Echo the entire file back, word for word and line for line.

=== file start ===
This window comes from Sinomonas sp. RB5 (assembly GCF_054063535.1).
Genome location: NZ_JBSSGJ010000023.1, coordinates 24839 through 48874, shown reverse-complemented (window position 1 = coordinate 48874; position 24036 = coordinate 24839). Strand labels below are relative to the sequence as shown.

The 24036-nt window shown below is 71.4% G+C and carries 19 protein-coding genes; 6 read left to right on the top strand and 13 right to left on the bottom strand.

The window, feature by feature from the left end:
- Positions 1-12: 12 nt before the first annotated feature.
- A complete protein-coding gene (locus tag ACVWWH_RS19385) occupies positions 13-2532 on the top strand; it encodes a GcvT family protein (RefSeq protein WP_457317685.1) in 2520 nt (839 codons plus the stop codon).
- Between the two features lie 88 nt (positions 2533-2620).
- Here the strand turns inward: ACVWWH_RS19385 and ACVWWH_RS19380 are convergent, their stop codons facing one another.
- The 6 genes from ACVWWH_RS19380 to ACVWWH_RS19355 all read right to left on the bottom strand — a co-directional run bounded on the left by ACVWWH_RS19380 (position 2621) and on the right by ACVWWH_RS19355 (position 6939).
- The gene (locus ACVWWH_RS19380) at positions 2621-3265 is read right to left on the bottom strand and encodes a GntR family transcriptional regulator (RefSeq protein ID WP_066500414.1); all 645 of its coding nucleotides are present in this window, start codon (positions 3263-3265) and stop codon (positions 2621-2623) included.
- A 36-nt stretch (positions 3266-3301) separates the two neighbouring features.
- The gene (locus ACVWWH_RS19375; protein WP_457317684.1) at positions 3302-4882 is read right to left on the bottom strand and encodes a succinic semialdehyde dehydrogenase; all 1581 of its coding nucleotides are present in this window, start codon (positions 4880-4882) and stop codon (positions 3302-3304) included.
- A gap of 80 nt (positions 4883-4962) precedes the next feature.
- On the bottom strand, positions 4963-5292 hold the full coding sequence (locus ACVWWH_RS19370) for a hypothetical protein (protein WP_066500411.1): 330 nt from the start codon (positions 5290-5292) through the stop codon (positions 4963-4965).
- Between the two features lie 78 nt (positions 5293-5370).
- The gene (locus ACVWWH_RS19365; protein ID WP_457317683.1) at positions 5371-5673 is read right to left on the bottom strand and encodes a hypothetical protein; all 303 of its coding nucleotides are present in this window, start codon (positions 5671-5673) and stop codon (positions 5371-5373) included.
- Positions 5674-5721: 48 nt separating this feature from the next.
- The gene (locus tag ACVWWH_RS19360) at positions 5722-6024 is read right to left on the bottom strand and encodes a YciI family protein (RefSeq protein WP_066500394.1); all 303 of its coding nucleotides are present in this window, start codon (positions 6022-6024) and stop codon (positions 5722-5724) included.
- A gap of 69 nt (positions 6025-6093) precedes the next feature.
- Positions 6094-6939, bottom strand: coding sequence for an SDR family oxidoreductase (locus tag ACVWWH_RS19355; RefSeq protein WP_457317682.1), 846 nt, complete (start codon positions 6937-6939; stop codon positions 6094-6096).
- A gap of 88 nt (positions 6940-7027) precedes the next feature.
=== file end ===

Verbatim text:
This window comes from Sinomonas sp. RB5 (assembly GCF_054063535.1).
Genome location: NZ_JBSSGJ010000023.1, coordinates 24839 through 48874, shown reverse-complemented (window position 1 = coordinate 48874; position 24036 = coordinate 24839). Strand labels below are relative to the sequence as shown.

The 24036-nt window shown below is 71.4% G+C and carries 19 protein-coding genes; 6 read left to right on the top strand and 13 right to left on the bottom strand.

The window, feature by feature from the left end:
- Positions 1-12: 12 nt before the first annotated feature.
- A complete protein-coding gene (locus tag ACVWWH_RS19385) occupies positions 13-2532 on the top strand; it encodes a GcvT family protein (RefSeq protein WP_457317685.1) in 2520 nt (839 codons plus the stop codon).
- Between the two features lie 88 nt (positions 2533-2620).
- Here the strand turns inward: ACVWWH_RS19385 and ACVWWH_RS19380 are convergent, their stop codons facing one another.
- The 6 genes from ACVWWH_RS19380 to ACVWWH_RS19355 all read right to left on the bottom strand — a co-directional run bounded on the left by ACVWWH_RS19380 (position 2621) and on the right by ACVWWH_RS19355 (position 6939).
- The gene (locus ACVWWH_RS19380) at positions 2621-3265 is read right to left on the bottom strand and encodes a GntR family transcriptional regulator (RefSeq protein ID WP_066500414.1); all 645 of its coding nucleotides are present in this window, start codon (positions 3263-3265) and stop codon (positions 2621-2623) included.
- A 36-nt stretch (positions 3266-3301) separates the two neighbouring features.
- The gene (locus ACVWWH_RS19375; protein WP_457317684.1) at positions 3302-4882 is read right to left on the bottom strand and encodes a succinic semialdehyde dehydrogenase; all 1581 of its coding nucleotides are present in this window, start codon (positions 4880-4882) and stop codon (positions 3302-3304) included.
- A gap of 80 nt (positions 4883-4962) precedes the next feature.
- On the bottom strand, positions 4963-5292 hold the full coding sequence (locus ACVWWH_RS19370) for a hypothetical protein (protein WP_066500411.1): 330 nt from the start codon (positions 5290-5292) through the stop codon (positions 4963-4965).
- Between the two features lie 78 nt (positions 5293-5370).
- The gene (locus ACVWWH_RS19365; protein ID WP_457317683.1) at positions 5371-5673 is read right to left on the bottom strand and encodes a hypothetical protein; all 303 of its coding nucleotides are present in this window, start codon (positions 5671-5673) and stop codon (positions 5371-5373) included.
- Positions 5674-5721: 48 nt separating this feature from the next.
- The gene (locus tag ACVWWH_RS19360) at positions 5722-6024 is read right to left on the bottom strand and encodes a YciI family protein (RefSeq protein WP_066500394.1); all 303 of its coding nucleotides are present in this window, start codon (positions 6022-6024) and stop codon (positions 5722-5724) included.
- A gap of 69 nt (positions 6025-6093) precedes the next feature.
- Positions 6094-6939, bottom strand: coding sequence for an SDR family oxidoreductase (locus tag ACVWWH_RS19355; RefSeq protein WP_457317682.1), 846 nt, complete (start codon positions 6937-6939; stop codon positions 6094-6096).
- A gap of 88 nt (positions 6940-7027) precedes the next feature.